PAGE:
Christine Pierson, President, Cats Assistance To Sterilise
Wary of cat changes
Reading “Council readies for cat fight” CoastCIty28/3/2018, much research is required.
The idea that controlling cats is going to save wildlife is flawed. Confining cats so that these natural rodent hunters cannot do their job of controlling mice and rats, causes a severe imbalance.
One such imbalance is the massive rise of snake numbers. Any competent farmer will tell you that snakes love to eat rodents, particularly mice, and so the more mice the more snakes.
Humans have a very bad habit of trying to interfere with nature and when they do, disasters result.
Using baits to kill rodents is not only a cruel and unethical method of trying to reduce rodent numbers but baiting is an environmental danger as there are no safe poisons. Native wildlife is killed by baits, either directly from eating the baits or from eating the baited mice. Baits are therefore far more dangerous than any cats and also pollute the environment.Much better to have cats patrolling than six food brown snakes slithering from the conservation parks or venomous baby browns squeezing through the gaps under the doors.
When cats were eradicated inside the fenced Warrawong Sanctuary the relevant Council was alarmed about the explosion of snakes. And when they trapped the cats around the Salisbury wetlands there were so many snakes that Council had to close the reserve and employ snake catchers.
Cats have protected us through the ages so leave them to do their job and it may save your life, the life of your pet and the wildlife.
Just concentrate on having cats desexed, feeding them well and having stable numbers.
President – C.A.T.S. Cats Assistance To Sterilise Inc
Follow the leader
Why would Marion Council want to follow the failed cat registration bylaw that Mitcham Council introduced years ago? Less than a third of Mitcham Council’s cats are registered and income doesn’t cover expenses so the ratepayers foot the bill.
Why not follow in the footsteps of Norwood Payneham and St Peters Council.
Reading the Animal Management Plan for this Council it states that “The Council has a partnership with Cats Assistance To Sterilise (C.A.T.S)” and “confinement is not considered to be a major issue throughout the City, as the Council does not experience significant problems with cats.”
This council concentrate on mass desexing of its cats
.Not only does C.A.T.S give free advice based on 30 years experience, they are more than happy to widen out their services to other councils.
It is distressing to see that cat and rat control in the Port Adelaide/Enfield Council district has reduced to the level that cats are now being poisoned. (“Owners devastated by mysterious cat deaths.”)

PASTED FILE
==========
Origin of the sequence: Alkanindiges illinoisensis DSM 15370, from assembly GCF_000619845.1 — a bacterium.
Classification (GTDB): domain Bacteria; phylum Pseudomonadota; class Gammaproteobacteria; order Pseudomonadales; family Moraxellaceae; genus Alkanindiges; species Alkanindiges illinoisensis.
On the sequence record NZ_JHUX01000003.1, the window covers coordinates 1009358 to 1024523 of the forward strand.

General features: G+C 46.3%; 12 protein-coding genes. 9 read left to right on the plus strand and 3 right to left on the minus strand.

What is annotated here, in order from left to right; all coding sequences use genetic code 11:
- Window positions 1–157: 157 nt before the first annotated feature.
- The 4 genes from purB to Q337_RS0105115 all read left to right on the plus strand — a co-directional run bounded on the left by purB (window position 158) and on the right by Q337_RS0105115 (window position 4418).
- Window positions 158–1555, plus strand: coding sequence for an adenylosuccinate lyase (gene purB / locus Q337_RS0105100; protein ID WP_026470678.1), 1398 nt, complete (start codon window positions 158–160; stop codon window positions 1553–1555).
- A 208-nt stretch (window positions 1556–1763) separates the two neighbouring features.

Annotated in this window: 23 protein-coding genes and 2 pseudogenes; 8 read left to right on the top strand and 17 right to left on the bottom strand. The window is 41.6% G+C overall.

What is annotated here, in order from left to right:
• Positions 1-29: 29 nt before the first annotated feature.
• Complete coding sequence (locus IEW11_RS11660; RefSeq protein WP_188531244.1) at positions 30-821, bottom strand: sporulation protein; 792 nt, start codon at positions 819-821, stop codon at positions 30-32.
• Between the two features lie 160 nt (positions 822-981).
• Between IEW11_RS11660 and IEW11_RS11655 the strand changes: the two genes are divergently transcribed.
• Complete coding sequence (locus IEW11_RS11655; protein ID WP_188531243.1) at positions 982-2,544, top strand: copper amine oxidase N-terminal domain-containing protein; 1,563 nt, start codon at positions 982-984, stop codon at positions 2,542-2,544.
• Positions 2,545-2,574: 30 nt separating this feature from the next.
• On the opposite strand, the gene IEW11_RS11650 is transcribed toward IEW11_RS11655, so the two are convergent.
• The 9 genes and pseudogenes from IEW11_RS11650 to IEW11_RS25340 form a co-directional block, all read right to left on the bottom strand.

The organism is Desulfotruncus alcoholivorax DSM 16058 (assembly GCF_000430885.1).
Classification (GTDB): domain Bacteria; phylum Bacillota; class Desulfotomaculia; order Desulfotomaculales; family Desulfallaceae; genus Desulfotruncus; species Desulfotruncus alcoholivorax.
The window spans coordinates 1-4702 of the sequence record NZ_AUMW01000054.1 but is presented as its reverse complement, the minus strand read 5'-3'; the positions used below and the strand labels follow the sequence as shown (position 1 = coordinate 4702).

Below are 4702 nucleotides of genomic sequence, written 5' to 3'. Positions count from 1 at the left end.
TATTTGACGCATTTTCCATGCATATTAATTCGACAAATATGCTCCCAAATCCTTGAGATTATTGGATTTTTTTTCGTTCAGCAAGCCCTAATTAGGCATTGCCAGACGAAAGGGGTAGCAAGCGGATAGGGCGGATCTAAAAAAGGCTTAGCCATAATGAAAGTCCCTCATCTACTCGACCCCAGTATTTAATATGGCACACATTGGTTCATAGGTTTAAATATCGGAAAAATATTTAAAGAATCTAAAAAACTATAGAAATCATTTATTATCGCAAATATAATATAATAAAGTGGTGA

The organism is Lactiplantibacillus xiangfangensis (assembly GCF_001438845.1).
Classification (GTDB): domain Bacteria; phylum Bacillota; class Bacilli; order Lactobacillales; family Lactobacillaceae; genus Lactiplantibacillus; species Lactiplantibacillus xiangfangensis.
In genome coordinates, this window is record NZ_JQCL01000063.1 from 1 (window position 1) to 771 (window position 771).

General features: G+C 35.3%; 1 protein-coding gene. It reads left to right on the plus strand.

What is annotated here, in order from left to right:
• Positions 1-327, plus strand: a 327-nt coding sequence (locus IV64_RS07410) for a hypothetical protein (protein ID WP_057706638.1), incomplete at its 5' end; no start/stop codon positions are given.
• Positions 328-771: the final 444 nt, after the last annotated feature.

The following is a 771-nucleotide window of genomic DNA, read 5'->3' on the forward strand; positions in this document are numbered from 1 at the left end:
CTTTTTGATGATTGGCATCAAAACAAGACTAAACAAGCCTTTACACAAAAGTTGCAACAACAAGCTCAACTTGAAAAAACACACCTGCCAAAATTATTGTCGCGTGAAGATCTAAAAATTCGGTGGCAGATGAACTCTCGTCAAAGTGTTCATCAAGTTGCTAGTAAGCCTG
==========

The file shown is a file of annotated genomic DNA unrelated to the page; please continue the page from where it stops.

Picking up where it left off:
What is this Council doing about apprehending these perpetrators or is it their own reckless rat poisoning program that is killing these poor little cats?
The absolute stupidity of a council to distribute rat baits, when the best and safest controllers of rats are free-living desexed cats that are fed and managed, is beyond belief.
Poisoning cats carries a fine of up to $50,000 and a jail term of 4 years and just recently one criminal got 7 months jail for cruelty to dogs.
No poisons are safe and apart from the cruelty of poisoning any animal this is an environmental disaster as the native wildlife are likely to eat either the baits or the baited rodents.
A whole family of tawny frogmouths was wiped out from eating baited mice.
I am very concerned with the attitude of this Council since some of the leading staff changed several years ago and it is time that they stopped persecuting people who care for free-living cats.
C.A.T.S. considers that all cats have equal rights and need to be treated with respect and consideration; not just the cats that are owned and microchipped.
For anyone who needs help with low priced desexing for any cat (owned or one you feed) we are happy to help you. (except pedigree cats or from breeders) Our voluntary organisation has a web site onwww.catassist.org.au
President C.A.T.S. Cats Assistance To Sterilise Inc
C.A.T.S.runs a successful reduced desexing scheme
As a cat lover, I read the article about cats by Lyndon Vonow with interest and would like to let readers know C.A.T.S.runs a successful reduced desexing scheme. C.A.T.S. (Cats Assistance to Sterilise) has a website and an Adelaide 'phone number.
I would also like to express my sadness at the expansion of Thomas Foods. For years, the World Health Organisation has been telling us to go vegetarian. If only Thomas Foods would expand into plant-based burgers.